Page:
Instructor name Date Exposing Human Vulnerability in Kafka’s Metamorphosis Many people find it difficult to make sense out of Franz Kafka’s novella, The Metamorphosis. The action of the story is a detailed sketch of a man's descent into the existence of an insect…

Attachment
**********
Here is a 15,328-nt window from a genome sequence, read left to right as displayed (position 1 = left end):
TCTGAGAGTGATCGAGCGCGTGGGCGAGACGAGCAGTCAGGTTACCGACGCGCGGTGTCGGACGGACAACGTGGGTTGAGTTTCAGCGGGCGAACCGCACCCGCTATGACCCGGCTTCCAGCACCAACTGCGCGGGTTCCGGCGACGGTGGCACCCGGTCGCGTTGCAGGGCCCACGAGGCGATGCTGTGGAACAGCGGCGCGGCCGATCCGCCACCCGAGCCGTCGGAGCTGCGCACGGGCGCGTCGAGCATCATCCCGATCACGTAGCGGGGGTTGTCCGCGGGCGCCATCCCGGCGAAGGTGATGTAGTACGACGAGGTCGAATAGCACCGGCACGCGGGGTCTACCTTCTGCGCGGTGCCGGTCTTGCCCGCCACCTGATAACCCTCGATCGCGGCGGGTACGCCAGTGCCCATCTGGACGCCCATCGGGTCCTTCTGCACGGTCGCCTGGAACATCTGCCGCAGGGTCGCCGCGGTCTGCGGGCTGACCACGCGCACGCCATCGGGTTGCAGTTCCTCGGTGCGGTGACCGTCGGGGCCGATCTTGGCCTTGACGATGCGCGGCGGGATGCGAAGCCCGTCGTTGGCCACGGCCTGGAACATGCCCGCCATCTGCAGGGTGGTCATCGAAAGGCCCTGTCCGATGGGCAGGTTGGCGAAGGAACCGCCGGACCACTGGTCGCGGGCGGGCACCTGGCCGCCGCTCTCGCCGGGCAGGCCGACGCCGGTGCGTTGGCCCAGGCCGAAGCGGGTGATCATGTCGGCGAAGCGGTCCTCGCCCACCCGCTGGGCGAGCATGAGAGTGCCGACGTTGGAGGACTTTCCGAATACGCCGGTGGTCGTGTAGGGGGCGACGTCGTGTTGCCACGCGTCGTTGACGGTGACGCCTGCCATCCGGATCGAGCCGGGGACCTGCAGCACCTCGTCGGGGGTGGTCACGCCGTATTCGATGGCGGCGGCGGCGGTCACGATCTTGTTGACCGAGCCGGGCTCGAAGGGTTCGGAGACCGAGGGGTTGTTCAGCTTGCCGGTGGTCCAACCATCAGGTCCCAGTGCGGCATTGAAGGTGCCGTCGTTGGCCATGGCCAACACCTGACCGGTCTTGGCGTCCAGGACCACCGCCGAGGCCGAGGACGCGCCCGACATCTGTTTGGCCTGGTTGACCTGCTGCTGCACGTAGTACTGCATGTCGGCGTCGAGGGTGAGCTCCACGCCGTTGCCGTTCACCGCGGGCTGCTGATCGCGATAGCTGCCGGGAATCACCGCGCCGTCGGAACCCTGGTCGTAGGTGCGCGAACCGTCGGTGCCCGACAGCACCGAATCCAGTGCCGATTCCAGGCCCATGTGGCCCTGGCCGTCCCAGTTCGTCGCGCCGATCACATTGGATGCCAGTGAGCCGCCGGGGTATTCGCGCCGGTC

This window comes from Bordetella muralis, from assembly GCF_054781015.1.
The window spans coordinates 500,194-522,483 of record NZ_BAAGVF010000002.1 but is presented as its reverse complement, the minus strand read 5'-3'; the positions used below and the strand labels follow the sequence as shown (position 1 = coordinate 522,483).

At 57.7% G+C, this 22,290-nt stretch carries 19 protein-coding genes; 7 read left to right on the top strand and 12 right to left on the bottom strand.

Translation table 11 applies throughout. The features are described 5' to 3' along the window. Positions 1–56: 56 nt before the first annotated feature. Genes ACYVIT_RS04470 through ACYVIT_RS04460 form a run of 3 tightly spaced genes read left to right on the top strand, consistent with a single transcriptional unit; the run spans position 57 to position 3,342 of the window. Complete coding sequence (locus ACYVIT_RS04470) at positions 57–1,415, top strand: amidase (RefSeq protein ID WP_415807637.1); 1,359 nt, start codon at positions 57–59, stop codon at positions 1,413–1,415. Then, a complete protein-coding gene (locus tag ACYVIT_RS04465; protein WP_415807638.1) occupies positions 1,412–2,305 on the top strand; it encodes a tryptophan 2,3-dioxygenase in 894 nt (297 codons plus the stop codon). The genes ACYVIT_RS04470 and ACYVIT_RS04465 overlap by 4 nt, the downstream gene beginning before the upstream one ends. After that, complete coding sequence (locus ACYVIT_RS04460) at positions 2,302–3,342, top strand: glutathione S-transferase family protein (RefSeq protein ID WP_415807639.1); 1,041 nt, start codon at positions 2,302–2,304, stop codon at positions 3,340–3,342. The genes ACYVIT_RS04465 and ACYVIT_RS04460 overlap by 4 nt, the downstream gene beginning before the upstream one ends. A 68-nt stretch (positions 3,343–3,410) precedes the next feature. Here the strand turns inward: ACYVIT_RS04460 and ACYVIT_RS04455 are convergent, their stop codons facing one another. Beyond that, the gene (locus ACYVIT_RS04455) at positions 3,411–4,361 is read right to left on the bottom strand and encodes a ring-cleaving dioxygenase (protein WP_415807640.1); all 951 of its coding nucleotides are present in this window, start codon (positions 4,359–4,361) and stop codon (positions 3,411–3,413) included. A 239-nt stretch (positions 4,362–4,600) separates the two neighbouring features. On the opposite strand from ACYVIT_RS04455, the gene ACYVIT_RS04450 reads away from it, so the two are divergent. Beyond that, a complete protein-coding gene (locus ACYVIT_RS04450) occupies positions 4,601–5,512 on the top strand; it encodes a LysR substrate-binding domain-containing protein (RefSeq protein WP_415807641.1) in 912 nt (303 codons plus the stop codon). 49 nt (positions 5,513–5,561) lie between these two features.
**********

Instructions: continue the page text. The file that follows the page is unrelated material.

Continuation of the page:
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The idea of the bug that Gregor Samsa becomes is intended to be loathsome, toxic, and unpleasant; something avoided by humans. This concept is essential to interpreting any of Kafka’s work. Kafka’s storytelling is characterized by pessimism, dark humor, and a keen wit. It exposes his underlying cynicism shaped by a life of exploitation, misery and injustice. Within this story, Kafka uses Gregor as a symbol and a means by which he could explore his own difficult relationship with his father as well as his sense of alienation from society. Gregor's metamorphosis causes him to be treated as something less than human, a feeling Kafka felt deeply as evidenced in its appearance in many of his other writings. Through Gregor's metamorphosis, Kafka is able to express the pain of his personal existence, allowing Gregor to reveal Kafka's social situation and embody the author's sense of social, religious, and philosophical alienation. There are too many biographical similarities between the fictional Gregor Samsa and the real Franz Kafka to deny the link and the probability that Gregor's impressions are closely aligned with those of his author. At the beginning of the story, Gregor is painted as the good son. He is a simple man, hardworking employee, and is highly self-sacrificing as he struggles to both support his family and pay off his parents' debts. He does all this without complaint even though he is afforded little consideration or appreciation from the family he is attempting to help. This image of Gregor's home life is very similar to what is known of Kafka's home life, particularly as it relates to the relationship between Kafka/Gregor and their respective fathers. Kafka's father, Herman, was a businessman who had little understanding or patience for a son that would not follow in his capable footsteps (Brod, 1976). After hearing his shortcomings recited to him over the course of years, Kafka felt reviled and unwanted, like vermin. This is confirmed in his unpublished “Letter to His Father”, in which he even refers to himself as “Ungeziefer” (Kafka, 2009); that is, as vermin (Brod, 43). Other evidence of Kafka's sense of intimidation by his father is the fact that he developed a stammer that became so severe in his father's presence that he could hardly communicate. This issue created yet greater alienation between Kafka and the remainder of his family, leading to a situation in which he wrote in his diary, they had become “all strangers to me, we are related only by blood” (Brod, 229). A later diary entry confessed Kafka's final analysis of this destructive relationship, writing that his father had "inevitably broken my spirit" (Brod, 231). Many of these sentiments can be found in the relationship between Gregor and his father in the story. Understanding Kafka's history makes it easy to trace how Gregor’s transformation reflects Kafka’s intense feelings of isolation and vulnerability as well as his frustration in not being able to protect himself or his emotions with any sort of ‘armor’, especially when dealing with his father. Gregor's father is immediately introduced as impatient, demanding, possessing a violent temper. When it is discovered Gregor is still at home at 6:45 in the morning, his father begins pounding on Gregor's door with his fist and turns away Gregor's breakfast. Every time Mr. Samsa enters the scene, it is with reference to violence. Upon the first appearance of Gregor before the rest of
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